Speed at Which a Person Twirls Their Pedals

A cyclist climbing a hill quickly
Spinning the pedals at a high cadence. Chase Jarvis/Getty Images

Ever hear anybody talk about their "cadence" when they ride? Cadence refers to the speed at which a person twirls their pedals when they ride. More technically, cadence is the number of revolutions of the crank per minute; or the rate at which a cyclist is pedalling/turning the pedals. Cadence is related to wheel speed but is a distinct measurement.

The Benefits of a High Cadence

Having a high pedal cadence is a good thing, since (generally speaking) the faster you can spin your pedals, the faster you can go on your bike.

Having a high cadence means you're spinning the pedals as opposed to mashing on them. Higher pedal rpms (revolutions per minute) generally means you can ride longer without getting tired, since the idea is to spin the pedals more quickly at an easier gear, rather than burn through all your leg muscles pounding away in a much more difficult gear.

The Typical Cadence

Cyclists typically have a cadence at which they feel most comfortable, and on bicycles with many gears, it is possible to maintain a preferred cadence at a wide range of speeds. The typical cadence is around 60–80 rpm. 


The work required to move a bike down the road is measured in watts. To define it very simply, Watts = Force x Cadence, or how hard you press on the pedals multiplied by the number of times per minute you apply this force.

For example, take two cyclists who weigh the same, have identical bikes, identical aerodynamics and are riding next to each other at the same speed on a flat road.

Because they are riding the same speed they are performing the same work (riding at the same watts). However, rider No. 1 is mashing at 70 rpm while Rider No. 2 spins at 110 rpm. Rider No. 1's pedaling style dictates that he presses hard on the pedals with each stroke. But he does so less frequently than Rider No.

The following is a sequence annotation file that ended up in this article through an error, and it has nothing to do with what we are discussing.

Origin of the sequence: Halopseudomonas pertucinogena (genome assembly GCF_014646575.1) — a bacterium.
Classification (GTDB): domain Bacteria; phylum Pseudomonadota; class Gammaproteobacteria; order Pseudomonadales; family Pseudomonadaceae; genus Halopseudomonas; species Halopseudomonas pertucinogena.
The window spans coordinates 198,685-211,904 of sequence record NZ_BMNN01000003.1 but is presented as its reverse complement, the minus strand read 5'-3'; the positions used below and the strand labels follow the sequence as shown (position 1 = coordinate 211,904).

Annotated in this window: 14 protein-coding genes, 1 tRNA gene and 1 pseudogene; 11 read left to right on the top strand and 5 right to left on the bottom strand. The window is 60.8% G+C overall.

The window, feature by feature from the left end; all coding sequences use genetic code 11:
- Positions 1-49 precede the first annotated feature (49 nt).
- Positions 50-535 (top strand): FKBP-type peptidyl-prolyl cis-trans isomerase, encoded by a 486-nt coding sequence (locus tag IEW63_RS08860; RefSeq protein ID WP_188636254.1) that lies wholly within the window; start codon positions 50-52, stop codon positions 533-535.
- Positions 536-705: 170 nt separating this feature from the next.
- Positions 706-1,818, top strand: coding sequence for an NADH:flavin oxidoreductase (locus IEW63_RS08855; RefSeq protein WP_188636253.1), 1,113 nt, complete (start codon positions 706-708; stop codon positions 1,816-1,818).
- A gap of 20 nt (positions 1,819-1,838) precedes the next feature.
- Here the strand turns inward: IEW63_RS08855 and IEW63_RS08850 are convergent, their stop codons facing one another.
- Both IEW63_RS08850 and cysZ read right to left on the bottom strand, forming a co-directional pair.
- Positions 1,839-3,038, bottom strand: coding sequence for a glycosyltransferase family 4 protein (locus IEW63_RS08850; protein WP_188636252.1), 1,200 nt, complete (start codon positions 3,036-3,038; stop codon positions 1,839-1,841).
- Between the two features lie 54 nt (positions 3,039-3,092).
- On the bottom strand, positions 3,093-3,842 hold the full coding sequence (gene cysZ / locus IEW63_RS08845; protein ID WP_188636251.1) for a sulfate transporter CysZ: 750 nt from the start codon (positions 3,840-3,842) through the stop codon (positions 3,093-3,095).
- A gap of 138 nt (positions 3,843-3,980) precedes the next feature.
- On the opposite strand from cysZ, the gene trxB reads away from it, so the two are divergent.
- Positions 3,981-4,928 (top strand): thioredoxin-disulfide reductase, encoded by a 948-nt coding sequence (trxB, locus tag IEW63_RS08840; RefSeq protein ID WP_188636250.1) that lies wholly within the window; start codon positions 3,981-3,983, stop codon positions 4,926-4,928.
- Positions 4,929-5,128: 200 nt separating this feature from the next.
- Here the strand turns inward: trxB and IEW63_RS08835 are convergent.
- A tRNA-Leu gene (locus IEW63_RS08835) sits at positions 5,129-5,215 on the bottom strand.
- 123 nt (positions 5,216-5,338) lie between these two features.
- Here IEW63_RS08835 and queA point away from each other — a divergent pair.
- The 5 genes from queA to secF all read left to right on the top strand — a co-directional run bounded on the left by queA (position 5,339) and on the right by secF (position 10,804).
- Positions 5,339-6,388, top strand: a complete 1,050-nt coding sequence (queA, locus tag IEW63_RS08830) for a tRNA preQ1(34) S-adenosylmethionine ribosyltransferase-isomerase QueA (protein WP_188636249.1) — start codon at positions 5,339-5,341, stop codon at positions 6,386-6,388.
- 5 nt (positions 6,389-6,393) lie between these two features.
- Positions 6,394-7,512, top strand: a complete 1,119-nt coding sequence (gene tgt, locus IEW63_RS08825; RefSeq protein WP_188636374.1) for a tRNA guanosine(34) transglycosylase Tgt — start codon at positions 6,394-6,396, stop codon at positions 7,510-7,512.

2, who is pushing lightly on the pedals but much more frequently.

Muscle Use

As far as your cardiovascular system goes, lower-cadence cycling costs less in terms of oxygen consumption but is more taxing on the muscles from a strength perspective. Cycling at a lower cadence recruits more muscle fibers overall as well as more fast-twitch fibers vs. slow-twitch fibers.

Slow-Twitch Fibers:

  • Primarily burn fat for fuel, an almost limitless supply of fuel for even the leanest athlete.
  • Very resistant to fatigue: They are built to go and go, all day.
  • Recover quickly when allowed to rest.

Fast-Twitch Fibers:

  • Burn glycogen for fuel. This glycogen is stored within the muscles and is in relative short supply, about 2000 calories for a well-trained, well-fueled athlete.
  • Fatigue quickly, are NOT built to go all day.
  • Take a long time to recover before they can be used again.

Measuring Cadence

Many cyclocomputers are able to measure cadence, and can show the cadence number to the cyclist on a display that is most often mounted on the bicycle's handlebars.